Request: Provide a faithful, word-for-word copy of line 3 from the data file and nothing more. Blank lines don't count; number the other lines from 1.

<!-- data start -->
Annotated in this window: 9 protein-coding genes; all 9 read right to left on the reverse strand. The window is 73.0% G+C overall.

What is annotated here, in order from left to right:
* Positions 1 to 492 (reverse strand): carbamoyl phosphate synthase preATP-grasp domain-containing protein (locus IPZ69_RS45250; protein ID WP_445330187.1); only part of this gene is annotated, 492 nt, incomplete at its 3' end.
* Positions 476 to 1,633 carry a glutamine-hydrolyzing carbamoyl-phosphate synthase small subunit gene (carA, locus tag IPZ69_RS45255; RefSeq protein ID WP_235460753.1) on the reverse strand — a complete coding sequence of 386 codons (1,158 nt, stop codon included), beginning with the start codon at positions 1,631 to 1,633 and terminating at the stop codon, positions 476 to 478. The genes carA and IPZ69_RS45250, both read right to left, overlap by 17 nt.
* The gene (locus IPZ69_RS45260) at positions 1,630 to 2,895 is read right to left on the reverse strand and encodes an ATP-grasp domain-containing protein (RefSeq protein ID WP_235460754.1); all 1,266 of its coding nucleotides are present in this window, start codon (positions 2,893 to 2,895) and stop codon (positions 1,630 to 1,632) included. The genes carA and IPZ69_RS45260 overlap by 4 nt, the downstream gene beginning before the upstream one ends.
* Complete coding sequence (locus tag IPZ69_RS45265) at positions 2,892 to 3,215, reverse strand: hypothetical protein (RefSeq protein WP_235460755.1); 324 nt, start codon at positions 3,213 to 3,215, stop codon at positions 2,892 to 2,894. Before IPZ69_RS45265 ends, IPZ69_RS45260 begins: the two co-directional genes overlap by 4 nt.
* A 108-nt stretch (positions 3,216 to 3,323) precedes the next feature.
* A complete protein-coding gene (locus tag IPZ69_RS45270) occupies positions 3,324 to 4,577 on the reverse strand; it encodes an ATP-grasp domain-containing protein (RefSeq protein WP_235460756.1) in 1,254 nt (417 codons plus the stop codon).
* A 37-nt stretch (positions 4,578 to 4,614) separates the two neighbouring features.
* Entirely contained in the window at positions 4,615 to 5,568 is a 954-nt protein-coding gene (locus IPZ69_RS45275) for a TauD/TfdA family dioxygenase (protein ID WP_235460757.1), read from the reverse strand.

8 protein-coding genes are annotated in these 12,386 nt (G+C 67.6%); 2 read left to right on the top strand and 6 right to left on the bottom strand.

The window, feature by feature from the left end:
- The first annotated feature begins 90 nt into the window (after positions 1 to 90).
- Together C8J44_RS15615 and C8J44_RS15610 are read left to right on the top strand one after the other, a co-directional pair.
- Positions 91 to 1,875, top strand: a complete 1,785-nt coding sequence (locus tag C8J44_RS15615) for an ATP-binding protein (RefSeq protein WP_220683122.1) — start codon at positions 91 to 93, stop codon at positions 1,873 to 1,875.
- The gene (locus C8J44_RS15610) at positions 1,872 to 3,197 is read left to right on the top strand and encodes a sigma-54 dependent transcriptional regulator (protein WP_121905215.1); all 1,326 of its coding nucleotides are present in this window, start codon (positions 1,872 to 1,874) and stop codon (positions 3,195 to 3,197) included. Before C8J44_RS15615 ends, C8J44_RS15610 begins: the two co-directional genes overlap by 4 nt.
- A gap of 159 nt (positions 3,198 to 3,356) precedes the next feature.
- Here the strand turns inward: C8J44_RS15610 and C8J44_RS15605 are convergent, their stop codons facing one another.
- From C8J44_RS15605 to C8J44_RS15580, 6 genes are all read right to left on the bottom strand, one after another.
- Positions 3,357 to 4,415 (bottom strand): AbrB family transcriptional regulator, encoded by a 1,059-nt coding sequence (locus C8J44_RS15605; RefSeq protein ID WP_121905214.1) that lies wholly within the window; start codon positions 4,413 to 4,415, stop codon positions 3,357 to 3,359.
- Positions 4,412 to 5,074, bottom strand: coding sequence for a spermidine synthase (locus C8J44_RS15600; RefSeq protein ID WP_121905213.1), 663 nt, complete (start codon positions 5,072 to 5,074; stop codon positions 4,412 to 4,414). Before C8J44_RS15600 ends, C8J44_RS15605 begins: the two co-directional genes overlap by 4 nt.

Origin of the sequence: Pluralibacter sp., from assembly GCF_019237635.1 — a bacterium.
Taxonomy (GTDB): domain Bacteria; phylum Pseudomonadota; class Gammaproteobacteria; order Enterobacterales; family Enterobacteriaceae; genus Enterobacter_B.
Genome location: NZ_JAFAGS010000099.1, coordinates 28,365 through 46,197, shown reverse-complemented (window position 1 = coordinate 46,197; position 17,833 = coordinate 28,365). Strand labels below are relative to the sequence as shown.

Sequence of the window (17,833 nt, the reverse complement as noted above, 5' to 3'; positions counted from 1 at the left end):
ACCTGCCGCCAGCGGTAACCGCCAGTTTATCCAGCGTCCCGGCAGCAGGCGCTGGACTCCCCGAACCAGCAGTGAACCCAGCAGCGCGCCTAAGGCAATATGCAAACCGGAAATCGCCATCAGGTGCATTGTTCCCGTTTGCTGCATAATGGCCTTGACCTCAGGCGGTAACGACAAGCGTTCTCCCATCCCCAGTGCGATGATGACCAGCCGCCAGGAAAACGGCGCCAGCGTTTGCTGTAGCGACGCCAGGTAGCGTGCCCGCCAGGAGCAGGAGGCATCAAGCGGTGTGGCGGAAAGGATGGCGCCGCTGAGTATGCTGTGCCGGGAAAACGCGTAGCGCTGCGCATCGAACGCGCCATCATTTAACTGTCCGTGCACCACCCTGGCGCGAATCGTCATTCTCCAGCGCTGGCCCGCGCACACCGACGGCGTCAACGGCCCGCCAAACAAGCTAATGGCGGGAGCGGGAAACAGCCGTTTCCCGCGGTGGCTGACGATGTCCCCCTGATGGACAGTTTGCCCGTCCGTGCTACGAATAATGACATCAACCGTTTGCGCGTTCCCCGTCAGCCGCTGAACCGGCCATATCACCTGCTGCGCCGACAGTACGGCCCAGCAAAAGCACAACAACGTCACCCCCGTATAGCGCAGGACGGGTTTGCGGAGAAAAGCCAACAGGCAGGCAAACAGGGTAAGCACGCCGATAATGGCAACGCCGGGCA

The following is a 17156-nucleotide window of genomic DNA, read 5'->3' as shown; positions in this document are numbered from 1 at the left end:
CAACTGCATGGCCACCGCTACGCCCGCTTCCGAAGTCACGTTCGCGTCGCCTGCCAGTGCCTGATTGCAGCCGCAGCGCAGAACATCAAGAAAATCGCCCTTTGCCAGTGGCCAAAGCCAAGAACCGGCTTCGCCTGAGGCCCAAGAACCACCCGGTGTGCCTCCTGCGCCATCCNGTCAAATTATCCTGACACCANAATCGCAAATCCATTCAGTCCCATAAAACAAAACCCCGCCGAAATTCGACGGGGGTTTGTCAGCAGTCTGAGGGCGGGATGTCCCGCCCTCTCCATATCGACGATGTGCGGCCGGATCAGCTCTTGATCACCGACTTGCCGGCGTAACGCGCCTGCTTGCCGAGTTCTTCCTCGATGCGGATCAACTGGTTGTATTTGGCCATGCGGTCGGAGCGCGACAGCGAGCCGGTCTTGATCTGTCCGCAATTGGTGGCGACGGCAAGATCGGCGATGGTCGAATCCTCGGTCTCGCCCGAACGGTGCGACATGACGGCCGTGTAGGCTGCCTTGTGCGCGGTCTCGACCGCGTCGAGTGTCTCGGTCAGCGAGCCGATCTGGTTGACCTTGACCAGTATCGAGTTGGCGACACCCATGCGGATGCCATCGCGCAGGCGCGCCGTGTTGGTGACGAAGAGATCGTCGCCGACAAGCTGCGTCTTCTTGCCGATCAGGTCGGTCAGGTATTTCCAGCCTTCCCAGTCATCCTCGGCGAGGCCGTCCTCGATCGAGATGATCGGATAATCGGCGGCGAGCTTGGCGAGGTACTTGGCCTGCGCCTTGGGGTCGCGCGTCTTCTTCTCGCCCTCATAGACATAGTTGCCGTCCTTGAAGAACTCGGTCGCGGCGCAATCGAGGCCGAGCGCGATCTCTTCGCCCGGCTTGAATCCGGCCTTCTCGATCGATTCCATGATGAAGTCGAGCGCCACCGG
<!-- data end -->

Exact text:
* Positions 1 to 492 (reverse strand): carbamoyl phosphate synthase preATP-grasp domain-containing protein (locus IPZ69_RS45250; protein ID WP_445330187.1); only part of this gene is annotated, 492 nt, incomplete at its 3' end.